Did you ever speculate on what Vermilion's growth will be in the next quarter century? Living so much in the present, as most of us do, little thought is given to such problems as the appearance of this locality in another decade or two. A more or less bird's eye view of the city, taken the other day by a transient camera snapper, set us to thinking of the really remarkable change for the better this city has gone through in the past 25 years. In that time the place has been transformed from a dumpy little village to a modern, beautiful little city. In another 25 years, what? We'll bet our bottom dollar that Vermillion always will go forward.
Jetley Park, which is a half mile south and a half mile west of Meckling will be the scene of the 4th of July celebration of the Farmer's Union outing. It is open to the public and there will be a ball game between the Meckling team and the "Old Timers" along with a speaker in the afternoon. A bowery dance will be held in the evening. Bring your own food and there will be a concession stand handling ice cream, drinks, etc.
The Henderson corset factory in Illinois states that orders for the biggest corsets they make come from Meisenholder's store here in Vermillion. The biggest they make is a 48; they once turned down an order for a 54. They are wondering just how big the women get out in this neck of the woods.
Hundreds flocked to Jetley Park on the 4th to attend the Farmer's Union outing.
Russ Moser is the owner of the new Gamble Store that will open in the Strawn building. Stop in for the opening on Saturday, July 8th.
The City Council has allowed $20.00 expense money for Chief of Police Fowler who plans to attend the S. D. Peace Officer's convention in Deadwood August 1 & 2.
Penney's Record Breaking Clearance Sale:
Big bath towels for 13 cents each.
Men's fancy socks, 5 pair for 49 cents.
Ruffled curtains, 31 cents.
Boys whoopee pants, 33 cents each.
Sheer wash frocks for 83 cents.
The population has increased by 85 for a few days while the railroad gang is laying new ties on the railroad bed. The project extends from Sioux City to Gayville.
At the City Council meeting, the city accepted E. E. Collin's deed to the 2 1/2 acre addition to the city dump or "annex" as some call it.
More than 5,000 people have gone through the museum at the university during the past year, according to Warren Bennett, who has charge of the museum this summer while W. H. Over, curator is on vacation. The visitors came from 25 states and 4 foreign countries.
Marvin Warner is the new owner of the Tavern Sandwich Shop. He took over from Wrights Sandwich Tavern Shop at Main and Elm Streets. He will also be operating his candy and popcorn shop from this location.
The Himowitz family will be closing the doors on the Mercantile Co. in two weeks. This comes as a complete surprise to the residents of Vermillion. The family will continue to live in Vermillion and the family plans to spend their time managing their farms near Sioux City and Vermillion.
Attendance at the fair yesterday was around 6,000. All kids were admitted free. Local business houses will close Friday afternoon in order to give merchants and clerks a chance to take in the fair.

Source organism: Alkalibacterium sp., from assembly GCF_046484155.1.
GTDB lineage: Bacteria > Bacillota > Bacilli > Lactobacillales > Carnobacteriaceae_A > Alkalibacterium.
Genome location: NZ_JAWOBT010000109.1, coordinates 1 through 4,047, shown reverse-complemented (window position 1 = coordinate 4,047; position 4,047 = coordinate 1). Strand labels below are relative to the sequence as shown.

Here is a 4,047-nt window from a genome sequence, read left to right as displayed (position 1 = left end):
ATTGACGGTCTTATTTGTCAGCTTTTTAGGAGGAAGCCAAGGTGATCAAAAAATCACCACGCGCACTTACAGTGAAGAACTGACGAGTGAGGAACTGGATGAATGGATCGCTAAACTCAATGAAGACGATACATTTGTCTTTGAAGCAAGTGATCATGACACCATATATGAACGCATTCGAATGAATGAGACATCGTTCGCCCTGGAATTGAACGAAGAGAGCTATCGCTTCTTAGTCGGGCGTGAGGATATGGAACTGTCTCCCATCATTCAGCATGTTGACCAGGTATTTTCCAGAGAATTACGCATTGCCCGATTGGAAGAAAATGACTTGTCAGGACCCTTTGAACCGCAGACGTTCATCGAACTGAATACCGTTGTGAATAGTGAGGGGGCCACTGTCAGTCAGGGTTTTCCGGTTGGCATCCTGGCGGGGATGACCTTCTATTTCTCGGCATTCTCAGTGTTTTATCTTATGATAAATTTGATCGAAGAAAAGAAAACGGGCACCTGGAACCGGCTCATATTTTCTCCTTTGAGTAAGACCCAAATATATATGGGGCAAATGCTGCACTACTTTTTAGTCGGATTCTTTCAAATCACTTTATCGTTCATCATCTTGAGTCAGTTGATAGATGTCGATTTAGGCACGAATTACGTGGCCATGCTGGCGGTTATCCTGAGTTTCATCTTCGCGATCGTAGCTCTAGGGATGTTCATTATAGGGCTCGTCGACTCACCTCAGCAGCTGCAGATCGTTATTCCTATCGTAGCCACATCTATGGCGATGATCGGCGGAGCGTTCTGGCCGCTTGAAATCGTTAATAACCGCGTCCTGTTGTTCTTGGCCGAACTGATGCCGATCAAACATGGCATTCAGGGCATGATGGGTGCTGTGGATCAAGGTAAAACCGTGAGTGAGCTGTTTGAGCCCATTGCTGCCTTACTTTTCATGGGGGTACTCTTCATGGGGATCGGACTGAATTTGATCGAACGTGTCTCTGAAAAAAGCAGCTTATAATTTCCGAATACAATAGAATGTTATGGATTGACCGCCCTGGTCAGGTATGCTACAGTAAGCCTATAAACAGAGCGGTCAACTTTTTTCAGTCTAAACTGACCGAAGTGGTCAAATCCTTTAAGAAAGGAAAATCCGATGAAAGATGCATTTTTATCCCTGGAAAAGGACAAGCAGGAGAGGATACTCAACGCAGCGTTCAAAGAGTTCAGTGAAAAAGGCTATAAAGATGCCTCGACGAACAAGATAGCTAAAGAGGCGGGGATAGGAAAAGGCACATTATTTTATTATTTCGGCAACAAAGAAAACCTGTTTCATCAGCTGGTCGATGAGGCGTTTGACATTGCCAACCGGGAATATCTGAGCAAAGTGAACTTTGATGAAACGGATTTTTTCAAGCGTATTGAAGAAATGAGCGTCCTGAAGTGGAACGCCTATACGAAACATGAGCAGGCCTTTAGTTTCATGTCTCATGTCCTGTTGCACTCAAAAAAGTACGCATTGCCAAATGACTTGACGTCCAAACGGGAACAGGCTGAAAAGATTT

The city's 1934 budget will be a far cry from the $40,000 budgets in by-gone-years. The 1934 budget is $25,000. That is $3,000.00 less than 1933.
Opening a skylight window and sliding down elevator ropes, a thief entered the Council Oak store and escaped with around $700.00 in cash and checks and some merchandise.
A brand new portable Remington typewriter may be purchased at the Vermillion Plain Talk for $14.95. It regularly sells for $20.00. Act quickly there is only a limited number being offered.
Frank Michels will soon take over the Varsity, the downtown soft drink parlor which has been run the last five years by Fred Sims. Mr. Michels' father, William Michels Sr., built and operated what is known now as the Varsity a number of years ago. The Varsity will be redecorated.
Max Harlow of Sioux City is the new proprietor of the Vermillion Mercantile Co. Mr. Harlow will retain the same staff.
Milk prices are going up. A quart of milk will be 10 cents instead of 09 cents. A gallon will be 35 cents instead of 30 cents. Coffee cream will remain the same at 10 cents.
If you have live poultry to sell, call Silverberg's. We have made arrangements with WNAX, Yankton, to broadcast our poultry prices every day except Sunday at 12:13 PM.
Twenty five years ago the state law says that anyone maintaining a watering trough beside the highway accessible for horses, should be allowed five dollars per year out of his highway tax.
Tony Strain, the thug who took part in the local bank job was given a sentence of "not over 80 years". His wife, Mildred, also was convicted of participation in the Minnesota robbery and was sentenced to "not over 40 years". Strain will serve his time in the state prison and his wife in the women's reformatory.
The first U S home owner's loan has been made in Clay County. The borrower has been given the privilege of starting payments of just interest until 1936 or of paying interest and part of the principal each payment date.
Within a few weeks war department engineers expect to make known their recommendation as to the feasibility of extending navigability on the Missouri River to Yankton, by means of a dam and mammoth reservoir at Fort Peck, Montana.
Our Home Bakery, a new local business will open for business on Saturday. Owners of the business are William Corder, George Russell and Herbert Jolley. Mrs. Jolley will clerk at the bakery. The business is located in the newly remodeled Ketchum building just east of the Iverson store. The name of the bakery's bread will be "Golden Krust". There will be a delivery service.